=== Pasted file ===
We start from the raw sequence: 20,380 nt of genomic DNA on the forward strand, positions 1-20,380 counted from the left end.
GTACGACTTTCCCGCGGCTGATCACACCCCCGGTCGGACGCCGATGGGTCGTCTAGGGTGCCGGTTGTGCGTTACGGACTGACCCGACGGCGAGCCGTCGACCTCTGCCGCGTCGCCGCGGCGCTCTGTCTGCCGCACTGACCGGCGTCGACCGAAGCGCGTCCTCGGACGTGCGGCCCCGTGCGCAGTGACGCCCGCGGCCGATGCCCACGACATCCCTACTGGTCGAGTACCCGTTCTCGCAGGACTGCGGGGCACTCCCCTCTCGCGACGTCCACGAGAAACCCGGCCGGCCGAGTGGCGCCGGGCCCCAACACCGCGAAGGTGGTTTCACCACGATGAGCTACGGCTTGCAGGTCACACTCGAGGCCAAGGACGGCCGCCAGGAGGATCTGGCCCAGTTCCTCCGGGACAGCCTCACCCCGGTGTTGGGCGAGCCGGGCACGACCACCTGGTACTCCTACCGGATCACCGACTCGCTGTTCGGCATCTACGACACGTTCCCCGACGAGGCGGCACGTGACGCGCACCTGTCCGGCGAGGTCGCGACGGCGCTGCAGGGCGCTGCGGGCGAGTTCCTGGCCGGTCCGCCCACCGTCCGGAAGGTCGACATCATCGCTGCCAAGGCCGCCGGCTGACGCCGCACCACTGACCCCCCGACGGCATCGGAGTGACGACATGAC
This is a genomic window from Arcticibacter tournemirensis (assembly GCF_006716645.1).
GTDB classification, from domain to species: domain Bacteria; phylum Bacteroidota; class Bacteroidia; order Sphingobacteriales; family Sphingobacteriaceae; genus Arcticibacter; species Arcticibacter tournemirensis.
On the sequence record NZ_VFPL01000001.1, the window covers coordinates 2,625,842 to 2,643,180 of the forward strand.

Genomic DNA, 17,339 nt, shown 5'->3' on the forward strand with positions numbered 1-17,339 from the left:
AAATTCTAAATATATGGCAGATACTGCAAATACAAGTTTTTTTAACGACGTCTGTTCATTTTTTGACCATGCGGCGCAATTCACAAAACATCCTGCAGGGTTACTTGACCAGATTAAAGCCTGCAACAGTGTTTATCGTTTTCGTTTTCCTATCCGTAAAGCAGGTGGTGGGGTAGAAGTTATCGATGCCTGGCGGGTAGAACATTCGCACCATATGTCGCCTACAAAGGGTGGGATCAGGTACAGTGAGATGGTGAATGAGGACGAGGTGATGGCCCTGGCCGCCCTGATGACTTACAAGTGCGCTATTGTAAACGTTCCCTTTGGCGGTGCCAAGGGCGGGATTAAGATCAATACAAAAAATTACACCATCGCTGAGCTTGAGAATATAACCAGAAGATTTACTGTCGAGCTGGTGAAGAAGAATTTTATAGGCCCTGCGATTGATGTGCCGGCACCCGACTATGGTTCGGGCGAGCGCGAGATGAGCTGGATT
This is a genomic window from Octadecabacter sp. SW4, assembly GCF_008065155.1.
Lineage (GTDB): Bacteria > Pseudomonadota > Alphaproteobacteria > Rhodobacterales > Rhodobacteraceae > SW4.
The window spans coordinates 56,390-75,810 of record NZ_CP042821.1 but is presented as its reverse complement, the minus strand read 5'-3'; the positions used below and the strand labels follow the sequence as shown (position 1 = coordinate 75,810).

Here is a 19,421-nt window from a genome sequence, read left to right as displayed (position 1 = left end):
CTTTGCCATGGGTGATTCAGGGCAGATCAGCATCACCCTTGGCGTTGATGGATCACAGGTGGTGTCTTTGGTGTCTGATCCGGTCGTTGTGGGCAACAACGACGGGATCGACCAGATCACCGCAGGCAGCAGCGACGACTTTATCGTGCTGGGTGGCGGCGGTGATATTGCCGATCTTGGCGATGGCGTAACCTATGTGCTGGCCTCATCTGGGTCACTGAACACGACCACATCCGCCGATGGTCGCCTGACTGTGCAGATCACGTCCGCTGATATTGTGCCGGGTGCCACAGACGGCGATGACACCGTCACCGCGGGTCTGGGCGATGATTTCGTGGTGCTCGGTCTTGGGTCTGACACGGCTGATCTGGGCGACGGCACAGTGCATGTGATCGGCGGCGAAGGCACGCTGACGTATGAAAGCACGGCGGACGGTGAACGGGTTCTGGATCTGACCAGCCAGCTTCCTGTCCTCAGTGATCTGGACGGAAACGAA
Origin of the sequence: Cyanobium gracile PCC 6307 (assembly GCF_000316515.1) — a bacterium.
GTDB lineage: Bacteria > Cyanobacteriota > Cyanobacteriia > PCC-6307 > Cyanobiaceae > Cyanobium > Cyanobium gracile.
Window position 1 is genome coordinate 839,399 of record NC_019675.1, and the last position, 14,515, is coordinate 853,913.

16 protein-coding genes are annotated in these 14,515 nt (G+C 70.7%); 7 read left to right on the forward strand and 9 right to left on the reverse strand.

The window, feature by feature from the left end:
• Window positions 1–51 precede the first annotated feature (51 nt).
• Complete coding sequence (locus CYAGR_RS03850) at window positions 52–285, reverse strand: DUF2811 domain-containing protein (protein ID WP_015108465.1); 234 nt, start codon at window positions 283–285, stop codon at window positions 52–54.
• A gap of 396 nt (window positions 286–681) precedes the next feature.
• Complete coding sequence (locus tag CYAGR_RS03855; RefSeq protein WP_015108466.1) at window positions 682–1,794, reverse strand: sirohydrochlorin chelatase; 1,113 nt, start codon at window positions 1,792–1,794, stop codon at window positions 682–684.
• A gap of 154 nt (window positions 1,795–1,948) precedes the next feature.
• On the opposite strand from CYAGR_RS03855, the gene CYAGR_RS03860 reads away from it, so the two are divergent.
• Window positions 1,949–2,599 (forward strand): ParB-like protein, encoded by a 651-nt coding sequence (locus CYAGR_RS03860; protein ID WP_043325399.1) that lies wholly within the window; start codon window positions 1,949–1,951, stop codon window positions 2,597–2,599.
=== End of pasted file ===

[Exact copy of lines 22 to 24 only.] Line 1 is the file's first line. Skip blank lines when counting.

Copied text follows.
• A gap of 154 nt (window positions 1,795–1,948) precedes the next feature.
• On the opposite strand from CYAGR_RS03855, the gene CYAGR_RS03860 reads away from it, so the two are divergent.
• Window positions 1,949–2,599 (forward strand): ParB-like protein, encoded by a 651-nt coding sequence (locus CYAGR_RS03860; protein ID WP_043325399.1) that lies wholly within the window; start codon window positions 1,949–1,951, stop codon window positions 2,597–2,599.